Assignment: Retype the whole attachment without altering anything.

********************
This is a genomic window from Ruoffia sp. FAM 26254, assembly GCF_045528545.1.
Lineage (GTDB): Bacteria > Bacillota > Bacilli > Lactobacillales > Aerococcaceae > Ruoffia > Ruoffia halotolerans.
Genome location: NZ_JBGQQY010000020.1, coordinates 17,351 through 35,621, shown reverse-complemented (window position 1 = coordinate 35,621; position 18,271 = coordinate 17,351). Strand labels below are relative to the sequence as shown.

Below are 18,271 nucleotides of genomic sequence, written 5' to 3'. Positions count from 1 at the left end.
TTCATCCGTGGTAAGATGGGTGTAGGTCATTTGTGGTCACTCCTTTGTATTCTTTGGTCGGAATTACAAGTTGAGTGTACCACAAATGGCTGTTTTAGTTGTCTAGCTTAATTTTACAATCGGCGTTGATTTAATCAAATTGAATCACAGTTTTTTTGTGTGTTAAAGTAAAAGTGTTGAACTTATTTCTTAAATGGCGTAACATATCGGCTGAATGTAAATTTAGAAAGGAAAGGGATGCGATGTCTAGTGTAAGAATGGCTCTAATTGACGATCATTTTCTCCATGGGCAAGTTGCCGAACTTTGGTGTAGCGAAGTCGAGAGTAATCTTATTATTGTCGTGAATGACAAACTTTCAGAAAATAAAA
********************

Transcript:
This is a genomic window from Ruoffia sp. FAM 26254, assembly GCF_045528545.1.
Lineage (GTDB): Bacteria > Bacillota > Bacilli > Lactobacillales > Aerococcaceae > Ruoffia > Ruoffia halotolerans.
Genome location: NZ_JBGQQY010000020.1, coordinates 17,351 through 35,621, shown reverse-complemented (window position 1 = coordinate 35,621; position 18,271 = coordinate 17,351). Strand labels below are relative to the sequence as shown.

Below are 18,271 nucleotides of genomic sequence, written 5' to 3'. Positions count from 1 at the left end.
TTCATCCGTGGTAAGATGGGTGTAGGTCATTTGTGGTCACTCCTTTGTATTCTTTGGTCGGAATTACAAGTTGAGTGTACCACAAATGGCTGTTTTAGTTGTCTAGCTTAATTTTACAATCGGCGTTGATTTAATCAAATTGAATCACAGTTTTTTTGTGTGTTAAAGTAAAAGTGTTGAACTTATTTCTTAAATGGCGTAACATATCGGCTGAATGTAAATTTAGAAAGGAAAGGGATGCGATGTCTAGTGTAAGAATGGCTCTAATTGACGATCATTTTCTCCATGGGCAAGTTGCCGAACTTTGGTGTAGCGAAGTCGAGAGTAATCTTATTATTGTCGTGAATGACAAACTTTCAGAAAATAAAA